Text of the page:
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Dong-A Ilbo
Dong-a Ilbo logo.svg
동아일보 창간호.jpg
First issue on 1 April 1920
TypeDaily newspaper
FormatBroadsheet
Owner(s)Dong-A Ilbo, Co.
PublisherKim Jae-Ho (CEA)
Founded1 April 1920
Political alignmentRight-wing[1][2]
Conservatism[3]
Historical (1920 – 1975):
Liberalism[4][5]
Circulationover 1.2 million
Websiteenglish.donga.com
Korean name
Hangul
Hanja
Revised RomanizationDong-A Ilbo
McCune–ReischauerTong-A Ilbo

The Dong-A Ilbo (Korean동아일보; Hanja東亞日報, literally East Asia Daily) is a newspaper of record in Korea since 1920 with a daily circulation of more than 1.2 million and opinion leaders as its main readers. The Dong-A Ilbo is the parent company of Dong-A Media Group (DAMG), which is composed of 11 affiliates including Sports Dong-A, Dong-A Science, DUNet, and dongA.com, as well as Channel A, general service cable broadcasting company launched on 1 December 2011. It covers a variety of areas including news, drama, entertainment, sports, education, and movies.

The Dong-A Ilbo has partnered with international news companies such as The New York Times of the United States of America, The Asahi Shimbun of Japan and The People's Daily of China. It has correspondents stationed in five major cities worldwide including Washington D.C., New York, San Francisco, Beijing, Tokyo, Cairo and Paris. It also publishes global editions in 90 cities worldwide including New York, London, Paris and Frankfurt.

History

DongA Ilbo's traditional logo
DongA Ilbo's traditional logo

Dong-A Ilbo was established in 1920 with the motto of "For the people, democracy and culture." These ideas have transformed into what the company named "Dong-A DNA" which calls for critical view of authority, journalistic integrity in reporting the truth, humanism by sharing the pain of the neglected and being revolutionary by not fearing change.

Feminist movement

In 1933, Dong-A Ilbo launched The New Women (later to become Dong-A Women.) The publication held events such as cooking schools and wives’ picnic providing women a place to socialize outside of the home. Articles such as “The New Woman and Education”, “Liberation of Women and the Nuclear Family” and “Women and Career” were printed to stimulate women's participation in society and the development of women's rights. Dong-A Ilbo also hosted athletic events for women. “Women’s National Tennis Competition” is Korea's and Dong-A's oldest contest ever to be held.

Forced closure: Erasing of Japanese flag

In 1939 when World War II erupted, the Japanese government began a campaign to unify Korea and Japan as a culture. This meant the suppression of much of Korea's cultural identity.

After four attempts to close DongA Ilbo and other numerous occasions of inspection, censorship, seizure and deletion, the Japanese government succeeded in August 1940. The Dong-A Ilbo built Dong-A Broadcasting System. Under the Chun Doo-hwan regime, South Korea's media policy had changed. The regime had closed several radio and TV networks and DBS was forced to give most of its shares to the government. The Dong-A Ilbo gave up DBS in 1980.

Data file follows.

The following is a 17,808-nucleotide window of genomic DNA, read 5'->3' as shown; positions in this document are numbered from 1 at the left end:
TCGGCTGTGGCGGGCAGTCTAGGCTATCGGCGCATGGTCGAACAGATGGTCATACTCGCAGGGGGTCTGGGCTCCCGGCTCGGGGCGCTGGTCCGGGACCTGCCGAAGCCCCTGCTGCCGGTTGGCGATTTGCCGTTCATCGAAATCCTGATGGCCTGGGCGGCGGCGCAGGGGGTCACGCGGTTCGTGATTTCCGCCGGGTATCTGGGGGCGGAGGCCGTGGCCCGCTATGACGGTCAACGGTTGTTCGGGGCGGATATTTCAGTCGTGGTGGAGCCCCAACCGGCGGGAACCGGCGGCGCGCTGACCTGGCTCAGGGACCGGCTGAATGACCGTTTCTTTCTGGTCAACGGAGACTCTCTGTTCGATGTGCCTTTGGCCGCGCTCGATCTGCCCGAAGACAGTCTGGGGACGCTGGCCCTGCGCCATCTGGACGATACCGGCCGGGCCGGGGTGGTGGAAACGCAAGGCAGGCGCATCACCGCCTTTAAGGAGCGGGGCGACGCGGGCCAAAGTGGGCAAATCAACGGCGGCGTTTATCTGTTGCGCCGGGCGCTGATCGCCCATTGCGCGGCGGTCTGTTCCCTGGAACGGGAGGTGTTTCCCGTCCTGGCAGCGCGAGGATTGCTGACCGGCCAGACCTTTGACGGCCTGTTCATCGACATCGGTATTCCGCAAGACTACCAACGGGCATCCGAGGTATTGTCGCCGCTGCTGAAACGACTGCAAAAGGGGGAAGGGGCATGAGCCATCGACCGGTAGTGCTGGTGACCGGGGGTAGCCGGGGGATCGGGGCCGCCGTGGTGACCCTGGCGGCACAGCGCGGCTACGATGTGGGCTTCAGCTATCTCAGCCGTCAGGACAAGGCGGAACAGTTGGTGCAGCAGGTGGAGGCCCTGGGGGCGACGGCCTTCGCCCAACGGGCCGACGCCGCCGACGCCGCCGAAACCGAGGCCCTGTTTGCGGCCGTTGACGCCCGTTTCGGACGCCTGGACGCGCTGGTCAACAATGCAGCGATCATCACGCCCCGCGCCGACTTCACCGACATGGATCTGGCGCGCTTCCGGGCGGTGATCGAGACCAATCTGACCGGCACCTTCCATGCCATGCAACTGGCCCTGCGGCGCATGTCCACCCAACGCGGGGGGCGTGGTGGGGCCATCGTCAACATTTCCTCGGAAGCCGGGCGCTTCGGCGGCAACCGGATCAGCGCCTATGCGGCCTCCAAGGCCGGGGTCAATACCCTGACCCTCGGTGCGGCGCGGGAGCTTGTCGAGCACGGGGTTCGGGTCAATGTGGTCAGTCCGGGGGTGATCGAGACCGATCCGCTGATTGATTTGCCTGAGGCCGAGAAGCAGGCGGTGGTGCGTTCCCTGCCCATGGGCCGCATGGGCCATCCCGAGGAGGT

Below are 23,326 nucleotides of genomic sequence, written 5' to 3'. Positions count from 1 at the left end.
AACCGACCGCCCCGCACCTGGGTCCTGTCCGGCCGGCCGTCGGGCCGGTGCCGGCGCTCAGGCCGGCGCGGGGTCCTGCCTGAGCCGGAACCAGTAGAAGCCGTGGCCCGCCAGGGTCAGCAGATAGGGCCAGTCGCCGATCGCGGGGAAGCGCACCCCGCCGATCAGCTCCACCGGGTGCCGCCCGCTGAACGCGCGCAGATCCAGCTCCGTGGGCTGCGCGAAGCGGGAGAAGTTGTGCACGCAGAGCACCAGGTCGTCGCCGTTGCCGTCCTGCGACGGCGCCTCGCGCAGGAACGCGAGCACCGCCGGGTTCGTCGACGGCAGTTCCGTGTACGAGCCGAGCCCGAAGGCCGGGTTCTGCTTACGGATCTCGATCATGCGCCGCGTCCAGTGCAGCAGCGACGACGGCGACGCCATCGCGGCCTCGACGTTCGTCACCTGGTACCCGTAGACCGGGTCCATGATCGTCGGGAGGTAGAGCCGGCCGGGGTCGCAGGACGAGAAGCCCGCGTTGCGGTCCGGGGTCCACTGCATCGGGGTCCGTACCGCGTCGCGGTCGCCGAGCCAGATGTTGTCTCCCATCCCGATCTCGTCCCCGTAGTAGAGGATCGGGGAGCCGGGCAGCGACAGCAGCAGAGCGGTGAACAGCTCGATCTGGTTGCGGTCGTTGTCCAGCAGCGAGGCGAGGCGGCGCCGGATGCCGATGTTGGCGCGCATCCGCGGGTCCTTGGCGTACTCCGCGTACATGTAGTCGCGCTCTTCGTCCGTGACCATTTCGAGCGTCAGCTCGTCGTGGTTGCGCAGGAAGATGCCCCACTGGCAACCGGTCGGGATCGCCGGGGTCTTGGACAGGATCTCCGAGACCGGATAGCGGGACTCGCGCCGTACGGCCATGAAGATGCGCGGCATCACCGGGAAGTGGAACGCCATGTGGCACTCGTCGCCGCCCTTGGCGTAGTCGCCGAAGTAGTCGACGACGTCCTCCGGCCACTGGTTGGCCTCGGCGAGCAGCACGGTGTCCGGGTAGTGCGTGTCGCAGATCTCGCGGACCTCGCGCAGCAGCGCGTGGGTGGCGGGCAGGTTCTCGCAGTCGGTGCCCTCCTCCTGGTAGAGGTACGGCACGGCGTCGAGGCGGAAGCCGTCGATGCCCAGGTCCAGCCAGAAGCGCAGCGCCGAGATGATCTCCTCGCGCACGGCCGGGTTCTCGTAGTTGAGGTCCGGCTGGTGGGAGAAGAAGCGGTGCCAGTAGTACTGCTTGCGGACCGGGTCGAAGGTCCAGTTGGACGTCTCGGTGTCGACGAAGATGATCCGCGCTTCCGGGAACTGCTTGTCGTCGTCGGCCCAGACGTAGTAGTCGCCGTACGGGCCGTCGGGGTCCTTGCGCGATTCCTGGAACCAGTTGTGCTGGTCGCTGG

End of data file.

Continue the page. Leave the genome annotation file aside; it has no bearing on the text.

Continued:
The event that made forced closure possible was Dong-A Ilbo's deliberate obscuration of the Japanese flag in a photograph of the first ever Korean Olympic Gold medalist.

Sohn Kee-Chung won the gold medal in marathon at the 11th Summer Olympics in Berlin (1936); however, because Korea was under Japanese rule, his uniform featured the Japanese flag. The article showed pride for the Korean athlete and featured a smudged Japanese flag to promote nationalistic ideas. Lee Kil-yong (aged 37 at that time), a Dong-A Ilbo journalist who was in charge of athletics, Lee Sang-beom, a painter, photographers, and editors worked together to erase the Japanese flag on the chest of the uniform of Sohn Kee-jeong from the photograph of Sohn standing atop the honor platform for the Olympic medal ceremony. The morning after the picture was published in the newspaper, about 10 journalists of Dong-A Ilbo were hauled off to the police station where they were beaten and tortured.[6]

Changes in disposition from liberal to conservative media

In the early days, the Dong-A Ilbo passively resisted Japanese colonialism and showed liberalism and Korean nationalism tendencies. In addition, since the establishment of the South Korean government in 1948, it has been a liberal media that disagrees with socialism and opposes Syngman Rhee or Park Chung-hee's far-right dictatorship.

The Dong-A Ilbo began the "Liberal Press Protection Fight" (Korean자유언론수호투쟁) in 1970. In December 1974, there was a "Dong-A Ilbo blank advertisement case [ko]" (Korean동아일보 백지 광고 사태). The Park Chung-hee administration suppressed the Dong-A Ilbo, which was very hostile to him, threatened companies to prevent them from posting advertisements in the Dong-A Ilbo, which caused the Dong-A Ilbo to suffer from severe financial difficulties. Eventually, Dong-A Ilbo's executives fired some of the anti-government journalists on March 8, 1975. At this time, journalists who were fired will launch Hankyoreh.[4] Since then, the Dong-A Ilbo has changed its tone to a right-wing conservative media.